Guiding to the finish line

Hey folks, my name is Tristan Rodgers and I guide a visually impaired skier named Mac Marcoux on the Canadian Para-Alpine Ski Team. Mac grew up in Sault Ste Marie, and at age 8 was diagnosed with Stargardts disease, in other words, progressive loss of vision. He raced in the able body category until his vision no longer allowed him to, and his older brother BJ quickly stepped in as Mac’s first guide.

I grew up skiing on a hill some would call Mont Tremblant’s baby sister named Gray Rocks. When I was a kid I fell in love with skiing around and going fast. By the age of 11, we were living in Ottawa full time and my father worked as ski school director in Wakefield at a ski hill called Edelweiss. Although I was playing competitive hockey full time, I would love to hang out with my friends in the race club and follow my childhood hero, Mikaela Tommy, as she trained with her older brother Duncan. I was a late bloomer in the ski racing world, and at age 14 I entered my first ski race. Though I was never part of an elite team, and with my father as my coach, I worked my way up the ranks until last spring when I got news that Mac’s current guide Jack Leitch would be retiring. When I was presented with a chance at guiding Mac, I jumped on it and the next thing I knew we were carving up some turns and enjoying beautiful sunshine in Mt Hood, Oregon!

Guiding a visually impaired skier

Many ask me if guiding Mac is difficult, to which I answer: “Imagine you’re skiing normally, but you say everything you’re doing and seeing. That’s kind of what it’s like! It’s life changing”. He can see me, and the gates when he skis. However, he needs a guide when the visibility is bad, mostly in the speed events where the gates are separated by sometimes 100 meters. We communicate using headsets attached to our helmets.

Communicating to win

When I was contacted and asked to try out as Mac’s guide I was absolutely ecstatic. I had never skied with Mac before, but respected him so much as a person and an athlete. Our styles of skiing are very complimentary, and my strong technical ability allows me to be very consistent on the snow. He was always a hero for me, and getting the chance to work with Mac was something I could never pass up. I was also approaching the end of my ski racing career, and looking for a way to give back to the ski racing community that had provided me with so many amazing memories, and lifelong relationships.

My biggest concern about embarking on this journey was the year-round commitment, and the fact that I could not continue my studies in mechanical engineering at the University of Ottawa. After many reflections and conversations with my friends and family, I decided that I wanted to be a part of Mac’s journey. Although we had never skied together, I respected him so much and wanted him to have success, and truly felt like my passion for ski racing could elevate him and the team to achieve greater success leading up to the 2022 Paralympics. Sure enough, I have had so many amazing experiences so far, and am so excited for what is yet to come.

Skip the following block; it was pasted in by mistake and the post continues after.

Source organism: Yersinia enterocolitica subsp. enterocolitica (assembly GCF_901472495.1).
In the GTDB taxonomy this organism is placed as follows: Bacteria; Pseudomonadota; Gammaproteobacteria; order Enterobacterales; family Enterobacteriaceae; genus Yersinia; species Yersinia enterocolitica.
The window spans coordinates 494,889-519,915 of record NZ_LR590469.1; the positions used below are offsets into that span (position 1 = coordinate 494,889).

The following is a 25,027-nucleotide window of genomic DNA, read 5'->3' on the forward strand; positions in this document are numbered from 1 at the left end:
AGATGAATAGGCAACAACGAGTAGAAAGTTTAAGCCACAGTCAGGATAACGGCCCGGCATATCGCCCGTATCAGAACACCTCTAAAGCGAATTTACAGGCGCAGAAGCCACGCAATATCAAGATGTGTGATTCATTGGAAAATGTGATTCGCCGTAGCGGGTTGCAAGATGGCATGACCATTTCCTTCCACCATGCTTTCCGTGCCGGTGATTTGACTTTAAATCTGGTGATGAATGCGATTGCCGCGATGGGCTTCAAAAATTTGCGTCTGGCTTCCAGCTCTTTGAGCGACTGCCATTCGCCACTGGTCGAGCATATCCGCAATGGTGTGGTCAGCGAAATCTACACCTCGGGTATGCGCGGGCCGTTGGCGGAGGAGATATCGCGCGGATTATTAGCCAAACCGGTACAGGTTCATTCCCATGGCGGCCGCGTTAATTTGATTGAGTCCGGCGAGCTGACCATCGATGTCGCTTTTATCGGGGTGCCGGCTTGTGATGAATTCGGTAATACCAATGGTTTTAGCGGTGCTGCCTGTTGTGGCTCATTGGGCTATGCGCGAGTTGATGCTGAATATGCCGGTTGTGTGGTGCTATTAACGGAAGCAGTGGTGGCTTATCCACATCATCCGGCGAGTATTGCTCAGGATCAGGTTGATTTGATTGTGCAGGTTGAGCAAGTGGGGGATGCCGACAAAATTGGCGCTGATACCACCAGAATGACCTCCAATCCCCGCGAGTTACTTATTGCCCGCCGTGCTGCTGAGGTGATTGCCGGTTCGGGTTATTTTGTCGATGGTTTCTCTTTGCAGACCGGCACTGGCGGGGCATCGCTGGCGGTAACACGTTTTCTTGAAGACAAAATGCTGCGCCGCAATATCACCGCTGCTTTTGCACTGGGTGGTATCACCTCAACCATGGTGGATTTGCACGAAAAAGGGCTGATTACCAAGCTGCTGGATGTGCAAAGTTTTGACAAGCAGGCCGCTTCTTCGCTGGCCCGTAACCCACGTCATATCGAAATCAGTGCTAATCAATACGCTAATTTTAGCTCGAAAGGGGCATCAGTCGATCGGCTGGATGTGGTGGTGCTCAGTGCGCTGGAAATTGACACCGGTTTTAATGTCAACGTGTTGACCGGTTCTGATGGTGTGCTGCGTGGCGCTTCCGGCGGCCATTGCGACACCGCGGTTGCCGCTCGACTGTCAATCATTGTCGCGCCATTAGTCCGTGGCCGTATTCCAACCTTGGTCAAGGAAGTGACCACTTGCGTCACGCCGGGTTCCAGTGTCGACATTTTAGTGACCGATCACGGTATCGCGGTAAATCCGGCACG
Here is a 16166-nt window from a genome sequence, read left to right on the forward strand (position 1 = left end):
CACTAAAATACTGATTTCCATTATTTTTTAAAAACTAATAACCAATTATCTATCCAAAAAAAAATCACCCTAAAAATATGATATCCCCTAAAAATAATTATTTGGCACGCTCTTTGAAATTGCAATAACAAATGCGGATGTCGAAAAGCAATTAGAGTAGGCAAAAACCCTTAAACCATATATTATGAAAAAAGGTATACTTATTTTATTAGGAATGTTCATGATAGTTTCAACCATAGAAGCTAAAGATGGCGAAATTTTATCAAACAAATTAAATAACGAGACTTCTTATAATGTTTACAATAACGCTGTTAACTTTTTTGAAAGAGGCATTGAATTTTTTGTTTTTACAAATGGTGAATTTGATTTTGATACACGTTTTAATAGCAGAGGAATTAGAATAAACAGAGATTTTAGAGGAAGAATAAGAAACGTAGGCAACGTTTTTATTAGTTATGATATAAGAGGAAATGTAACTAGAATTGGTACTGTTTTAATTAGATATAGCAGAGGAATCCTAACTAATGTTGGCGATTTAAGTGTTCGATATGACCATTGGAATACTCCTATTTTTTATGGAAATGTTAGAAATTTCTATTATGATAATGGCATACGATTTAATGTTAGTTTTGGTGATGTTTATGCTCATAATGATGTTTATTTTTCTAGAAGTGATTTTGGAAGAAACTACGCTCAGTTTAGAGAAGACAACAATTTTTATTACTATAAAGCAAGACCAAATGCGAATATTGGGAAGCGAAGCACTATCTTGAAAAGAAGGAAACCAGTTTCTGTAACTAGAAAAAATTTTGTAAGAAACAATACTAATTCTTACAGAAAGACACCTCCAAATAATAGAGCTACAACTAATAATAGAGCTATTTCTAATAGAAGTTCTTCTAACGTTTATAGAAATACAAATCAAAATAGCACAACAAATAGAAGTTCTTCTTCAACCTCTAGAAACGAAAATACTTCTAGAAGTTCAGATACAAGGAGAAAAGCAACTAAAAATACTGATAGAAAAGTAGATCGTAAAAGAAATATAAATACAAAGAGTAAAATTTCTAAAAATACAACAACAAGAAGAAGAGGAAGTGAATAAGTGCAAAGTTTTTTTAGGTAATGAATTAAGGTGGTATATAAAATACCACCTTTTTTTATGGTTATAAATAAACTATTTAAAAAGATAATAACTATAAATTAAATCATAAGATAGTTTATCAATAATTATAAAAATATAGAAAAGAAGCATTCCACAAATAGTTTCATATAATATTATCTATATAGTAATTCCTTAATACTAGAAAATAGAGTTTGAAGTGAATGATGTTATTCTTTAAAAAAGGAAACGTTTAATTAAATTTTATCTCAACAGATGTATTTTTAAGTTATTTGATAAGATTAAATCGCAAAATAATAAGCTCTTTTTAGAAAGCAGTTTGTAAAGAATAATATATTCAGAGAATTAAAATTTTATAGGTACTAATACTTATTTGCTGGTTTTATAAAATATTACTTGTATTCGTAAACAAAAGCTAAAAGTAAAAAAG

After just a few days in Mt Hood, I knew that this was what I wanted to do for the next four years. I LOVED guiding and had such an amazing time with my teammates and staff. When the coaches had decided I was skilled enough to guide Mac for the world cup season, we travelled to Valle Nevado, Chile, in search of the best off-season training available. Training at a whopping 3000 meters altitude was difficult at times, but the breathtaking views made up for it. Valle Nevado was the most beautiful place I had ever trained, and the fact that this was the first time I had ever skied during the summer made this training camp even more special. When our camp had come to an end, I had officially been named Mac’s new guide, and was looking forward to the season ahead.

Following our Chile camp, we travelled to Saas-Fee, an iconic training venue located in the Swiss Alps. As a ski racing fanatic, this training camp was extra special. We got to train on the glacier alongside the best ski racers in the world who were all there in preparation for the first world cup race of the season in Sölden, Austria. My favourite part of this trip was riding the TBar with Norwegian legend Aksel Lund Svindal. When I introduced myself, he told me he had heard about Mac and found him extremely impressive. I told Aksel Mac was hoping to go on his third year undefeated in the downhill event, and he wished us best of luck in doing so. After a tough but fruitful training block in Saas-Fee, it was time to return to our home base in Panorama, BC for some training and the first races of the season.

It was while warming up for the slalom event that Mac fell on his hand and tweaked his back. I have now been at home training in Mont-Tremblant for the past month or so, ensuring I stay fit for Mac’s return to snow. In the meanwhile, I have been doing some FIS racing and volunteering at the Kimberley Alpine Center in Kimberley, BC as a course crew member and forerunner for the U16 races and speed camps. I am unsure when Mac and I will return to competition, but I am so excited to be reunited with him and the team.